Reem Chamseddine

Apr 012014
 

To start off,
Congratulations to the great (potential) class of 2018! It honestly feels like yesterday that I was on cloud 9 thinking about Dartmouth and the future and it all seemed so faraway and too good to be real! I hope you all share these sentiments and are excited about the Big Green! We, “upperclassmen” I suppose, are psyched to welcome you all at Dimensions and to have you stay with us and meet us and contact us, and hopefully join us next term.

For those of you that did not quite make it, I am sure you must be frustrated- take the time to be upset/disappointed. Your feelings are totally valid. That said, Dartmouth is obviously not the only school in which you can enjoy yourself and have a great experience- and I wish you the best of luck! And please remember that not being accepted somewhere does NOT define you as a person! So many other factors – some outside your control- come into play and you should not take it personally.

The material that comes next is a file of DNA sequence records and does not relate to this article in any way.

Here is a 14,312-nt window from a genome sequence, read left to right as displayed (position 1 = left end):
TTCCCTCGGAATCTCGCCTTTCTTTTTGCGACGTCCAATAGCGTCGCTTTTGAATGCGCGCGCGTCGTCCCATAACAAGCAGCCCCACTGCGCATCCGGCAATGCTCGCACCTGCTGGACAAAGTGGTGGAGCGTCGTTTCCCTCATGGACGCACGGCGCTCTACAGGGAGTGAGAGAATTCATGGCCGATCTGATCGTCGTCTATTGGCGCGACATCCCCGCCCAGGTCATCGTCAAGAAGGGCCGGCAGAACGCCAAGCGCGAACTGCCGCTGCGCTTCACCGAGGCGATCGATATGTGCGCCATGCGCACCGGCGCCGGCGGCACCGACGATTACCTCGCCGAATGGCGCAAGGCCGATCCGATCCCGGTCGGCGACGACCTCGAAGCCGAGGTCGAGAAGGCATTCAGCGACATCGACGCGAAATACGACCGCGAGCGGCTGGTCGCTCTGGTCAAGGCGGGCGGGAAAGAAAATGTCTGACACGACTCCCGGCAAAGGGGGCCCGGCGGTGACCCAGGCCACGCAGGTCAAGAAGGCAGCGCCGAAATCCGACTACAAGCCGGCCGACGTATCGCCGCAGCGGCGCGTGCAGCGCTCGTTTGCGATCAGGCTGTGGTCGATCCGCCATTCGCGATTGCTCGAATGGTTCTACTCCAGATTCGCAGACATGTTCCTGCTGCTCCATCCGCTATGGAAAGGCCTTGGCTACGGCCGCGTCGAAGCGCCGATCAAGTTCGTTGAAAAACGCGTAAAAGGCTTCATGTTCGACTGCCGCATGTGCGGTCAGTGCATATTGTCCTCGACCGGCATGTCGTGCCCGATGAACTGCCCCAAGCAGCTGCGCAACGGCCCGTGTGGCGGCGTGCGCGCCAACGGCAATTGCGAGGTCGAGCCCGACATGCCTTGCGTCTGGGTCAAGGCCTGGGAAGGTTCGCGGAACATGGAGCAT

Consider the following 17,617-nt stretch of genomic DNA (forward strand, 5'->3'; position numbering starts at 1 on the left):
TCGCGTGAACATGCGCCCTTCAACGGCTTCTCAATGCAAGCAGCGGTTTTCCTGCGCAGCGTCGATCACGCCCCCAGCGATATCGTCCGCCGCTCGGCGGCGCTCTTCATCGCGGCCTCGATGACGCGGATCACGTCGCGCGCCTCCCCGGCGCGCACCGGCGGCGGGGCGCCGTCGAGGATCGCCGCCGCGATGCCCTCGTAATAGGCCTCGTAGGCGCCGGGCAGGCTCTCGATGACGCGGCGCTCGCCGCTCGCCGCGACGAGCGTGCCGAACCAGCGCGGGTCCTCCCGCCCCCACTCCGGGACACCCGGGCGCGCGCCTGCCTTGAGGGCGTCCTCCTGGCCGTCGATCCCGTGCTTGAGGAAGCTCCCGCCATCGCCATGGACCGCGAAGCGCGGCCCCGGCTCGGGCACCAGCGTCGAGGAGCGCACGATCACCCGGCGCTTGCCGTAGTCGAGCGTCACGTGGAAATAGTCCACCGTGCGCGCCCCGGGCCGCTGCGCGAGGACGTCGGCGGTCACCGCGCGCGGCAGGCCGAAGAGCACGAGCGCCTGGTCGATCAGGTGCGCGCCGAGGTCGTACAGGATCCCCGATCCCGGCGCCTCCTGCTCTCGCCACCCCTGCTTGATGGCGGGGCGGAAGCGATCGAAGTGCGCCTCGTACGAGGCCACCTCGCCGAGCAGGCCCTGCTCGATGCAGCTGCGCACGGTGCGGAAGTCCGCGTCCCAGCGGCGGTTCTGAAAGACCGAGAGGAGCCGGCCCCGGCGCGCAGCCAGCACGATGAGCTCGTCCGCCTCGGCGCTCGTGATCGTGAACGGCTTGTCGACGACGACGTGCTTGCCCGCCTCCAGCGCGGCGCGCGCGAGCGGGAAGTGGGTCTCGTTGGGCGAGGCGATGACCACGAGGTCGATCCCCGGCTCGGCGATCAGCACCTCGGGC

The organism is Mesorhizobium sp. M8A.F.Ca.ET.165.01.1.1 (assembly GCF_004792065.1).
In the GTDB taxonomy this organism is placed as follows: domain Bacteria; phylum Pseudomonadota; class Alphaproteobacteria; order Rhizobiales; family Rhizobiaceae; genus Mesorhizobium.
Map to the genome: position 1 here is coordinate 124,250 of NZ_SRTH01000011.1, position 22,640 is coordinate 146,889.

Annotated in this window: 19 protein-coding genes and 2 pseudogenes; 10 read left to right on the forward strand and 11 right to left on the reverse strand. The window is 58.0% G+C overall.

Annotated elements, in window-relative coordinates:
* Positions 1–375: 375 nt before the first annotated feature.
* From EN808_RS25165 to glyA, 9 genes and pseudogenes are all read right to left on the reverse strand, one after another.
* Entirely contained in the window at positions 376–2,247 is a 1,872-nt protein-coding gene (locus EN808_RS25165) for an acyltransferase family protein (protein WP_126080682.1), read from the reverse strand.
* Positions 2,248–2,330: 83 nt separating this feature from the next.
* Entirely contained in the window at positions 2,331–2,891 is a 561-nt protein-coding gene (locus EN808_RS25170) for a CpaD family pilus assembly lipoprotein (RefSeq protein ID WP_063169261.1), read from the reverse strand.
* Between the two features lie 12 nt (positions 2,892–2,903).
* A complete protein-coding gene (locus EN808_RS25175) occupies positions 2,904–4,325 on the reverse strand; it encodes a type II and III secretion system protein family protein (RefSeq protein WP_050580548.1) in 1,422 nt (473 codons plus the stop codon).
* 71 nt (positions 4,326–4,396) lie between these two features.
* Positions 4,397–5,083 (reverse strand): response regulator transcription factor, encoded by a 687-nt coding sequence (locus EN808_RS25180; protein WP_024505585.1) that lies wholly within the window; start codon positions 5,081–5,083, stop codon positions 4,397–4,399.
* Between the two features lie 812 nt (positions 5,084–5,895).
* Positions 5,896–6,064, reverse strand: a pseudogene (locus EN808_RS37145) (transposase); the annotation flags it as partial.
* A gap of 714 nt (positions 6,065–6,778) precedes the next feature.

On another note, this is the second week of Spring Term. One thing I love about those first few days of the term is how easy it is to start fresh; make new friends, take new classes, and join a new organization! At the same time, the terms go by so fast that it already feels like we’ve been back for a while. This weekend, the Dartmouth Model UN club hosted its ninth annual conference for high school students, and it was really fun to be part of a big secretariat team and to spend all weekend together trying to pull off a successful event. So yeah, that was definitely a big part of my Spring Term (despite it lasting for just 3 days) that I wanted to share with you all. dartmun

Mar 132014
 

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Just as the weather was warming up a little here in Hanover, a blizzard hit and rendered Dartmouth Winter W onderland again. Say what you will about the cold, but snow- in good times- can mean adventure.

I say good times because the academic term just ended, and the snow storm hit while I was leaving my last final for the term.